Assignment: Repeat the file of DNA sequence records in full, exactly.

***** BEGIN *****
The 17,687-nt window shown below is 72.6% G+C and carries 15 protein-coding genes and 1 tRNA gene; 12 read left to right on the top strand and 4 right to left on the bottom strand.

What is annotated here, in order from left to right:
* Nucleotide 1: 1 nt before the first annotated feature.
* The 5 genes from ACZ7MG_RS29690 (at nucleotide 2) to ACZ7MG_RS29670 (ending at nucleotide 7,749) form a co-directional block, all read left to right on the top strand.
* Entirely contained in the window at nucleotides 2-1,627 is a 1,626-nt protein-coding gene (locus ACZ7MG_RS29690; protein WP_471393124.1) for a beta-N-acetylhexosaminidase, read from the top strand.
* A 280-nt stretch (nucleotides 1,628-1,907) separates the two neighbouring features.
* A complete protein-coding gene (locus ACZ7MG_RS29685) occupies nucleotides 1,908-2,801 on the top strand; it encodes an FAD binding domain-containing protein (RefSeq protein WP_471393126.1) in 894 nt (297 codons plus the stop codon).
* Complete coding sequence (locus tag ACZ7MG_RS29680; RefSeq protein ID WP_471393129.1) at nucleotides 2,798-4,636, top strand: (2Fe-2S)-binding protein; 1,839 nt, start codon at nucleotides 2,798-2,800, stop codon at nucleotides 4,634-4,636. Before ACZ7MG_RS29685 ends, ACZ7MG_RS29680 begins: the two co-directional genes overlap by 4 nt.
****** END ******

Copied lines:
The 17,687-nt window shown below is 72.6% G+C and carries 15 protein-coding genes and 1 tRNA gene; 12 read left to right on the top strand and 4 right to left on the bottom strand.

What is annotated here, in order from left to right:
* Nucleotide 1: 1 nt before the first annotated feature.
* The 5 genes from ACZ7MG_RS29690 (at nucleotide 2) to ACZ7MG_RS29670 (ending at nucleotide 7,749) form a co-directional block, all read left to right on the top strand.
* Entirely contained in the window at nucleotides 2-1,627 is a 1,626-nt protein-coding gene (locus ACZ7MG_RS29690; protein WP_471393124.1) for a beta-N-acetylhexosaminidase, read from the top strand.
* A 280-nt stretch (nucleotides 1,628-1,907) separates the two neighbouring features.
* A complete protein-coding gene (locus ACZ7MG_RS29685) occupies nucleotides 1,908-2,801 on the top strand; it encodes an FAD binding domain-containing protein (RefSeq protein WP_471393126.1) in 894 nt (297 codons plus the stop codon).
* Complete coding sequence (locus tag ACZ7MG_RS29680; RefSeq protein ID WP_471393129.1) at nucleotides 2,798-4,636, top strand: (2Fe-2S)-binding protein; 1,839 nt, start codon at nucleotides 2,798-2,800, stop codon at nucleotides 4,634-4,636. Before ACZ7MG_RS29685 ends, ACZ7MG_RS29680 begins: the two co-directional genes overlap by 4 nt.